Labour's Yvette Cooper has failed to rule out another leadership bid, as the former minister urged Jeremy Corbyn to stand down from the top job amid an attempted coup. "I'm not ruling anything out, but I'm not standing here launching any campaign," Cooper told journalists when she was grilled on her own political ambitions.
The former work and pensions secretary ran against Corbyn in Labour's leadership election in 2015, following the party's disastrous general election result and Ed Miliband's resignation. Cooper was only able to attract just over 12% of the vote, while Andy Burnham received 26% and Corbyn secured 58%.
The left-winger has failed to budge despite a string of Labour MPs quitting from his shadow cabinet, in reaction to both the sacking of Hilary Benn as shadow foreign secretary and as protest over the EU referendum result.
Corbyn and Labour campaigned for a Remain vote at the 23 June ballot, but many of the party's heartlands across England and Wales backed a Brexit.
"I got know to know Jeremy well last year and he was always a kind and friendly man," Cooper said. "He won well and he bought more people into our party. He did not lose the referendum, the Prime Minister [David Cameron] lost the referendum that he called.
"But Jeremy did not show he had any of the campaigning zeal that our party needs in a tough fight. He is losing us Labour support across the country, particularly in the towns and the coalfields that built that Labour movement in the first place.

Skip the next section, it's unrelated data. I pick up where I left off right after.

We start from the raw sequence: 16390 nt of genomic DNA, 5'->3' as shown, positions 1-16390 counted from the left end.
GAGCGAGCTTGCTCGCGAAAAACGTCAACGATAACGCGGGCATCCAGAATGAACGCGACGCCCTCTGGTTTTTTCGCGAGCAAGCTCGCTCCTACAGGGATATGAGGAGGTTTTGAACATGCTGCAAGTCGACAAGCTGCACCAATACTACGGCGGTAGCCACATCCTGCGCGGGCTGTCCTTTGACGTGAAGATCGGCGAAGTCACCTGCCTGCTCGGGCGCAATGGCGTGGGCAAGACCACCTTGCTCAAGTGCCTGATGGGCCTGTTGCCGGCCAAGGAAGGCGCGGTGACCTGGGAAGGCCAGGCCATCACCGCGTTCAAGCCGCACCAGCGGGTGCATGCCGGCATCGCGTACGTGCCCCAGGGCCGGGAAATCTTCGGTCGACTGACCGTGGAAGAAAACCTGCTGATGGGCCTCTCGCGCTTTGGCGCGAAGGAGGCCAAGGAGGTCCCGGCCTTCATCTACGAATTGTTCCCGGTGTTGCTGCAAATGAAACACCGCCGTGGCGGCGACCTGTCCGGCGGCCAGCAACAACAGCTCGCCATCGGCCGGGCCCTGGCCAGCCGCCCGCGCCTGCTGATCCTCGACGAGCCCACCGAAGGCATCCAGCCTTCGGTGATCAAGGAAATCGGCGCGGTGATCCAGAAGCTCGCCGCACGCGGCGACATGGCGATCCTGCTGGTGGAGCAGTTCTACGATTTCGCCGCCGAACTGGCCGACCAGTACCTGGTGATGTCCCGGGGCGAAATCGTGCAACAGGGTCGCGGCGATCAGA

"Jeremy would be letting down Labour voters and communities across the country, who badly need a strong Labour voice right now and who badly need a Labour government, if he drags this out any longer. I hope he does the right thing in the party and stands down swiftly."
Cooper, speaking at the Centre for European Reform, also called for the creation of a National Commission on Immigration, which would attempt to build a consensus on the issue. The policy area was a top issue in the referendum campaign, with Vote Leave backing an Australian-style points system, and Cameron had promised to reduce net migration levels to "tens of thousands" – three times less the most recent current official figure of 333,000.
IBTimes UK pressed Cooper on the matter, asking the senior Labour MP if she would want net migration levels to Britain reduced. "I've said previously that it would be better, particularly with low-skilled migration into Britain, was lower. That would be better in terms of the labour market and in terms of communities," she replied.
"I've also separately said that we should be doing more to help refugees and also have more graduates coming to our universities as well. So overall, as I've said previously, I think it would be better to have lower net migration because of the issues around low-skilled migration.
"But rather than say 'look here's a simple solution that will fix everything', part of the reason of having the commission on this is to be able to build a consensus around a new framework."
The comments come ahead of a vote from Labour MPs on a motion of no confidence against Corbyn. A spokesman for the Labour leader previously told IBTimes UK: "There will be no resignation of a democratically elected leader with a strong mandate."